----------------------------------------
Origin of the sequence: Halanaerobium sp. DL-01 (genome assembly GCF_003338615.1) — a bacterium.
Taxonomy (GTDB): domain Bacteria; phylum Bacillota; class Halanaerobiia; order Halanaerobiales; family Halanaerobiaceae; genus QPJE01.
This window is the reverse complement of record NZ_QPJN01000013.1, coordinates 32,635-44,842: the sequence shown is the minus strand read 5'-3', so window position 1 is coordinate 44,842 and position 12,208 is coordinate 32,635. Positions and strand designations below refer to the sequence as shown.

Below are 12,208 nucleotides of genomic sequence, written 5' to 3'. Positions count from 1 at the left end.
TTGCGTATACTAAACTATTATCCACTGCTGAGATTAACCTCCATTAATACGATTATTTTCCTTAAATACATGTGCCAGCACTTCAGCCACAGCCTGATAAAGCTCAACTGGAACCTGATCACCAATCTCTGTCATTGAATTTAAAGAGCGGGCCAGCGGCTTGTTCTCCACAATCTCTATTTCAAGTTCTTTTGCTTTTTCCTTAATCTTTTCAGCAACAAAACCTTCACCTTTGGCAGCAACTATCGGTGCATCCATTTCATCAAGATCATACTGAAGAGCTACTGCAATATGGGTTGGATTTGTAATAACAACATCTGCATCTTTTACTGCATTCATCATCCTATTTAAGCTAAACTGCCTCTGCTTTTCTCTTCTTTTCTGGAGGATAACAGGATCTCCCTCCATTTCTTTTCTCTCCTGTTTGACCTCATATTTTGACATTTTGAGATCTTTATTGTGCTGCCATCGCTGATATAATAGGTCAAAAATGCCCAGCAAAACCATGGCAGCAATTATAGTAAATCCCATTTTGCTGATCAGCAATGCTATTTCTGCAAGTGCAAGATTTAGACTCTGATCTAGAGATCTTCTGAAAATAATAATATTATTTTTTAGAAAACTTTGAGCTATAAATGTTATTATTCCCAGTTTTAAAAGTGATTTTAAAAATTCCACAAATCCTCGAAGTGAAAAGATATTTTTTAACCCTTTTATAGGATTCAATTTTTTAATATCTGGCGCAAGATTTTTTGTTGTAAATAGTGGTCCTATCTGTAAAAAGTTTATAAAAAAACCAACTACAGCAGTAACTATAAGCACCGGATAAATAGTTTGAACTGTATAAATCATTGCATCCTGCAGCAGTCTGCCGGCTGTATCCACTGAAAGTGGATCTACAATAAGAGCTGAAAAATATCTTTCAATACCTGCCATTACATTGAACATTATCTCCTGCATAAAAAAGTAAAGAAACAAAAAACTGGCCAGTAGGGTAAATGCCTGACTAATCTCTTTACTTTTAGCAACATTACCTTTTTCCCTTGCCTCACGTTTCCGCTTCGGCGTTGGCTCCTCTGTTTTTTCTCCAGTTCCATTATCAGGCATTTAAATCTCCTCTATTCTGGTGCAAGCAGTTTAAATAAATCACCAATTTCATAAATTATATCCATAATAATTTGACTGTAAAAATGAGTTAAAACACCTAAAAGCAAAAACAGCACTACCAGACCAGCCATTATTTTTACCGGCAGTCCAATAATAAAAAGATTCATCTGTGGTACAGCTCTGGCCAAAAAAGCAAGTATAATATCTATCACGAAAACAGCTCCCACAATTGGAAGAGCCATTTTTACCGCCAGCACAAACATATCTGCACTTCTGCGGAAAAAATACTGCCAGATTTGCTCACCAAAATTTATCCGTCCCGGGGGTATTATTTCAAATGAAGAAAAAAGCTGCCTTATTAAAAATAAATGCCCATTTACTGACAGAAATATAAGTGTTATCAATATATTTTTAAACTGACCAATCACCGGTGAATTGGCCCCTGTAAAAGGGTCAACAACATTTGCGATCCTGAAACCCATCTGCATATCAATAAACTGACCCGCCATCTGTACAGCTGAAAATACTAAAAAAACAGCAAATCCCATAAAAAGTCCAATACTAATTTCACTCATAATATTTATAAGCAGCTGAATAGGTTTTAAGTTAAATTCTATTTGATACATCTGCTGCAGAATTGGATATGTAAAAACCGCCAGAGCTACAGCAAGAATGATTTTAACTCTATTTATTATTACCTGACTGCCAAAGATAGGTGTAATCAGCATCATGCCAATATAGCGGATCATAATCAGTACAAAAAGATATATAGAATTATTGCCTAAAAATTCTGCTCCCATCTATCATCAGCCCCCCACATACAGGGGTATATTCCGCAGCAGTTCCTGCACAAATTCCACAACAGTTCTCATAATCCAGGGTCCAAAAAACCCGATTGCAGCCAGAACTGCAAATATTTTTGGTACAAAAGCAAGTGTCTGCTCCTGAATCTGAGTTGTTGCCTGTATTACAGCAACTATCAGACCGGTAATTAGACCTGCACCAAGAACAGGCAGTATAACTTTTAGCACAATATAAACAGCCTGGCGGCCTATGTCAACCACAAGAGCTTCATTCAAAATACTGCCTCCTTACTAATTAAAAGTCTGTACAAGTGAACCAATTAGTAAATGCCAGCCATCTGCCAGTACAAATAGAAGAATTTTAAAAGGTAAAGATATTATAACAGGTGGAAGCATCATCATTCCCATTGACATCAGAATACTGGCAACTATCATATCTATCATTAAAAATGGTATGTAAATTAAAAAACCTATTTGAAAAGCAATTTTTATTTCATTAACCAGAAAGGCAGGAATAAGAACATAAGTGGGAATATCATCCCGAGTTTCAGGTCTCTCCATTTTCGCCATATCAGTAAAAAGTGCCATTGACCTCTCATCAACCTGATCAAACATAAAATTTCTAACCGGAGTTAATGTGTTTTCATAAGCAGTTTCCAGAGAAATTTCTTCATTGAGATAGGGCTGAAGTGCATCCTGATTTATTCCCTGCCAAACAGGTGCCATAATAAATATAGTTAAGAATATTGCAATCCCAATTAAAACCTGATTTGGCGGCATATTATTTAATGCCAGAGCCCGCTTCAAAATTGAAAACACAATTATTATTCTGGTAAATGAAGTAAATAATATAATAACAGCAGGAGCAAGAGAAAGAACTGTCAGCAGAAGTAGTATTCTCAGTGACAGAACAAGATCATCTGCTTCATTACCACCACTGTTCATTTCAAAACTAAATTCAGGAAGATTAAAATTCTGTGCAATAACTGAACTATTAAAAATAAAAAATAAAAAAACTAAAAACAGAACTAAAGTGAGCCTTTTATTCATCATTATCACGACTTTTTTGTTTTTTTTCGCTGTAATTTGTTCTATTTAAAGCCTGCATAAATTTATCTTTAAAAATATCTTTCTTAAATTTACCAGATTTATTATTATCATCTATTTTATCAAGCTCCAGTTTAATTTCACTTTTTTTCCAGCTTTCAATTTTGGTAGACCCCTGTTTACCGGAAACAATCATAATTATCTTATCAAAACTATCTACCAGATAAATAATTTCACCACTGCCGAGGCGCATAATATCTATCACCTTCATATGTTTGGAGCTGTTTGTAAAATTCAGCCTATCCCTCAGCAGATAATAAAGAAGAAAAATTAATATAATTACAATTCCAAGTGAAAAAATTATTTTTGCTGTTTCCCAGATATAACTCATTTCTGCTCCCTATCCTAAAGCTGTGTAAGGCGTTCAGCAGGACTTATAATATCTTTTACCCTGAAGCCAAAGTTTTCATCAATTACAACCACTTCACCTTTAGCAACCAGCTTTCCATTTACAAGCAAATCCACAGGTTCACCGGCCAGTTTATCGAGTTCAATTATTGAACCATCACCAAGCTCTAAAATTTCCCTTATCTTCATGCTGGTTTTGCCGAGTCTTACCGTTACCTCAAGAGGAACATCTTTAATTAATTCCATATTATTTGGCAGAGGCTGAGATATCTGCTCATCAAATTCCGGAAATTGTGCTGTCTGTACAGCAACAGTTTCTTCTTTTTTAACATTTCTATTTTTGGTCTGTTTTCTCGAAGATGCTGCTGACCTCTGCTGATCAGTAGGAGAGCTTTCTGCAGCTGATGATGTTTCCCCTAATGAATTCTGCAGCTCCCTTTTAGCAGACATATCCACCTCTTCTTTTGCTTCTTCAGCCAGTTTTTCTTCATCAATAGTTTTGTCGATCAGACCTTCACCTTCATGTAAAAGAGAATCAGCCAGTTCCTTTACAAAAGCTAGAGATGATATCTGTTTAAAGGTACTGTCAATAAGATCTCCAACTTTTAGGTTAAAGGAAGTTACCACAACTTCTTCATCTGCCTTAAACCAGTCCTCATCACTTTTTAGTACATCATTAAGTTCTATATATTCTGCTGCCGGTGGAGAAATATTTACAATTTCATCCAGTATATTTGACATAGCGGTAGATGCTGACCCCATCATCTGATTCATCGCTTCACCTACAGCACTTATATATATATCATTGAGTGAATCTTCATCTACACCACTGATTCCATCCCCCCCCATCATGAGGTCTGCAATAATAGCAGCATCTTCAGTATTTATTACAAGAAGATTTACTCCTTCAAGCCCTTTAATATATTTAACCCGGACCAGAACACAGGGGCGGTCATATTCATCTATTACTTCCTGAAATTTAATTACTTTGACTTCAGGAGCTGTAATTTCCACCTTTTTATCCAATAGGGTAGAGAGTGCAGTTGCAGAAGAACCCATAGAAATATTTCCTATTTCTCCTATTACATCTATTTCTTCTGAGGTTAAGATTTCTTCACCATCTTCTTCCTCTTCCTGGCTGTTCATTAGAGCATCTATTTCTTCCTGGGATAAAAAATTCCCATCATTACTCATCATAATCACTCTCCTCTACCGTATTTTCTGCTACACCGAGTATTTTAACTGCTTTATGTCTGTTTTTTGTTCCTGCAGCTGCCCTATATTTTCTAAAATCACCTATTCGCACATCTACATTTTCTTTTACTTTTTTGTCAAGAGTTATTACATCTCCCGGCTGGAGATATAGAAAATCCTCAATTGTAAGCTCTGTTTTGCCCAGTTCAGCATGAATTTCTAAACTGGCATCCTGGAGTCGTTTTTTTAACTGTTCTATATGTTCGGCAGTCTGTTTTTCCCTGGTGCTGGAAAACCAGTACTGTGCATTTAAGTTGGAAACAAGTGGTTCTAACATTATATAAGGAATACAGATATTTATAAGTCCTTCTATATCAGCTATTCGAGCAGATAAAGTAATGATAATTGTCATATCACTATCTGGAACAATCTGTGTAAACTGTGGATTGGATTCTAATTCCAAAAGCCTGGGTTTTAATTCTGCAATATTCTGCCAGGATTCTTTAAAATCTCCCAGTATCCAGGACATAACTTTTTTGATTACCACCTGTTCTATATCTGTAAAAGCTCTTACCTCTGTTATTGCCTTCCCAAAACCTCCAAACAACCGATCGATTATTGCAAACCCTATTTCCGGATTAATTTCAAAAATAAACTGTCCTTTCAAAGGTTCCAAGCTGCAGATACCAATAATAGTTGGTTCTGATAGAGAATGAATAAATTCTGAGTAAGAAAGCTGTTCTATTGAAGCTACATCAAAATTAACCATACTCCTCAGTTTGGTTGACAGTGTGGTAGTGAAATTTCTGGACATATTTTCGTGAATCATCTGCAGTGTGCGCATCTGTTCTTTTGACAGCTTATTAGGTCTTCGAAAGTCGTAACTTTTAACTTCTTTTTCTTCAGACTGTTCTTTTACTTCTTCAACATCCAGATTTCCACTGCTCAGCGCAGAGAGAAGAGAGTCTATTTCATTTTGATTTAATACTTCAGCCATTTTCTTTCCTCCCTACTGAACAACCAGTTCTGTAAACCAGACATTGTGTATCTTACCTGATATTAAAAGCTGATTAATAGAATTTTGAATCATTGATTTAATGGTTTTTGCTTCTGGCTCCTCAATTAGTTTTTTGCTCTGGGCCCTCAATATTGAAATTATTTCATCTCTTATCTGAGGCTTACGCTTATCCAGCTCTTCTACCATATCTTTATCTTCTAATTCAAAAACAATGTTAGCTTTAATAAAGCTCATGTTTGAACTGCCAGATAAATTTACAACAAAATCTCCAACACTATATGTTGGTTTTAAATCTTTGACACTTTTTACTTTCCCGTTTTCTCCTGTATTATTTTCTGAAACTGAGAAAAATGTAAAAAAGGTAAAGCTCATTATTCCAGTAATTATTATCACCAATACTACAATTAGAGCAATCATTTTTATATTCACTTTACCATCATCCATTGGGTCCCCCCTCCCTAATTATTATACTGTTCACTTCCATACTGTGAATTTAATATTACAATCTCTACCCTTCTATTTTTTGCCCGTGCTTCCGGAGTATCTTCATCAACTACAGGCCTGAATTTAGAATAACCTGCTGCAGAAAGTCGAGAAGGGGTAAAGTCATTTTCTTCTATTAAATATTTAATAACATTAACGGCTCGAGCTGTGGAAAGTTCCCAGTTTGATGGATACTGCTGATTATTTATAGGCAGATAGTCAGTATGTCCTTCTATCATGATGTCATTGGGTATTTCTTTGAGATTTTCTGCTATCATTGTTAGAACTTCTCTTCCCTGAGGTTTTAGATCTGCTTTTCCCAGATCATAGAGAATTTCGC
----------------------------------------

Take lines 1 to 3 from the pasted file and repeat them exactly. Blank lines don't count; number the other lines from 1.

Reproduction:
Origin of the sequence: Halanaerobium sp. DL-01 (genome assembly GCF_003338615.1) — a bacterium.
Taxonomy (GTDB): domain Bacteria; phylum Bacillota; class Halanaerobiia; order Halanaerobiales; family Halanaerobiaceae; genus QPJE01.
This window is the reverse complement of record NZ_QPJN01000013.1, coordinates 32,635-44,842: the sequence shown is the minus strand read 5'-3', so window position 1 is coordinate 44,842 and position 12,208 is coordinate 32,635. Positions and strand designations below refer to the sequence as shown.